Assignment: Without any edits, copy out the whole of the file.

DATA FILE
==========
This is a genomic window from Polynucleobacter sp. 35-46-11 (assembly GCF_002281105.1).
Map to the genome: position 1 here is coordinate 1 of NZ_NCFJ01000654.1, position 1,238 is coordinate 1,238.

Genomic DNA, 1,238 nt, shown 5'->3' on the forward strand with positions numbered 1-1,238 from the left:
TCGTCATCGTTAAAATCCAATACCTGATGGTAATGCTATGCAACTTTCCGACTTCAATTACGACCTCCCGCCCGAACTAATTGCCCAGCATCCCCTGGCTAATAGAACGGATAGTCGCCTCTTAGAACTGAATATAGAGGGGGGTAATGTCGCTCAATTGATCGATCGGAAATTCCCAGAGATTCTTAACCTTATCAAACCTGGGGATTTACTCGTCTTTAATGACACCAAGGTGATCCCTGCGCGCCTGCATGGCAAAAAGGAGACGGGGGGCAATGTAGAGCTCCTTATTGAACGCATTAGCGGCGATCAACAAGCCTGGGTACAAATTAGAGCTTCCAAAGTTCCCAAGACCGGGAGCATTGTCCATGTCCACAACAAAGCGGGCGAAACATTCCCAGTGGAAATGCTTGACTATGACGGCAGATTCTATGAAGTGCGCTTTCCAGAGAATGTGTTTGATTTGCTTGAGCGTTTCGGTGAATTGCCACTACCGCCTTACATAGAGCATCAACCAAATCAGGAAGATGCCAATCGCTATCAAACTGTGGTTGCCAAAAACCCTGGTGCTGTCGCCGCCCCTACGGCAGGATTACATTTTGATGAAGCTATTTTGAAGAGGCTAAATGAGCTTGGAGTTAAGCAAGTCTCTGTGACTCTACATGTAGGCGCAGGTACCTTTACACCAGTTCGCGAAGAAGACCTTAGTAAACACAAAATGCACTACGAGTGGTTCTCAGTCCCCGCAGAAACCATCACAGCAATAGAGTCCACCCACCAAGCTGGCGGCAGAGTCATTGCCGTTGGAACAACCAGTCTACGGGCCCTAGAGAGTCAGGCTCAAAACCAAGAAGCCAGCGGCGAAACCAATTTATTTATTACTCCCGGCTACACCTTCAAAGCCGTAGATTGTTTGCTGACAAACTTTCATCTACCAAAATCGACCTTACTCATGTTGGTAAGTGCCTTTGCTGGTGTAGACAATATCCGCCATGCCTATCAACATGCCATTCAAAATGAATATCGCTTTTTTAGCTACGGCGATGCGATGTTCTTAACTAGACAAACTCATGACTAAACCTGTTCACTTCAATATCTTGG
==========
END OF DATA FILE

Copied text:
This is a genomic window from Polynucleobacter sp. 35-46-11 (assembly GCF_002281105.1).
Map to the genome: position 1 here is coordinate 1 of NZ_NCFJ01000654.1, position 1,238 is coordinate 1,238.

Genomic DNA, 1,238 nt, shown 5'->3' on the forward strand with positions numbered 1-1,238 from the left:
TCGTCATCGTTAAAATCCAATACCTGATGGTAATGCTATGCAACTTTCCGACTTCAATTACGACCTCCCGCCCGAACTAATTGCCCAGCATCCCCTGGCTAATAGAACGGATAGTCGCCTCTTAGAACTGAATATAGAGGGGGGTAATGTCGCTCAATTGATCGATCGGAAATTCCCAGAGATTCTTAACCTTATCAAACCTGGGGATTTACTCGTCTTTAATGACACCAAGGTGATCCCTGCGCGCCTGCATGGCAAAAAGGAGACGGGGGGCAATGTAGAGCTCCTTATTGAACGCATTAGCGGCGATCAACAAGCCTGGGTACAAATTAGAGCTTCCAAAGTTCCCAAGACCGGGAGCATTGTCCATGTCCACAACAAAGCGGGCGAAACATTCCCAGTGGAAATGCTTGACTATGACGGCAGATTCTATGAAGTGCGCTTTCCAGAGAATGTGTTTGATTTGCTTGAGCGTTTCGGTGAATTGCCACTACCGCCTTACATAGAGCATCAACCAAATCAGGAAGATGCCAATCGCTATCAAACTGTGGTTGCCAAAAACCCTGGTGCTGTCGCCGCCCCTACGGCAGGATTACATTTTGATGAAGCTATTTTGAAGAGGCTAAATGAGCTTGGAGTTAAGCAAGTCTCTGTGACTCTACATGTAGGCGCAGGTACCTTTACACCAGTTCGCGAAGAAGACCTTAGTAAACACAAAATGCACTACGAGTGGTTCTCAGTCCCCGCAGAAACCATCACAGCAATAGAGTCCACCCACCAAGCTGGCGGCAGAGTCATTGCCGTTGGAACAACCAGTCTACGGGCCCTAGAGAGTCAGGCTCAAAACCAAGAAGCCAGCGGCGAAACCAATTTATTTATTACTCCCGGCTACACCTTCAAAGCCGTAGATTGTTTGCTGACAAACTTTCATCTACCAAAATCGACCTTACTCATGTTGGTAAGTGCCTTTGCTGGTGTAGACAATATCCGCCATGCCTATCAACATGCCATTCAAAATGAATATCGCTTTTTTAGCTACGGCGATGCGATGTTCTTAACTAGACAAACTCATGACTAAACCTGTTCACTTCAATATCTTGG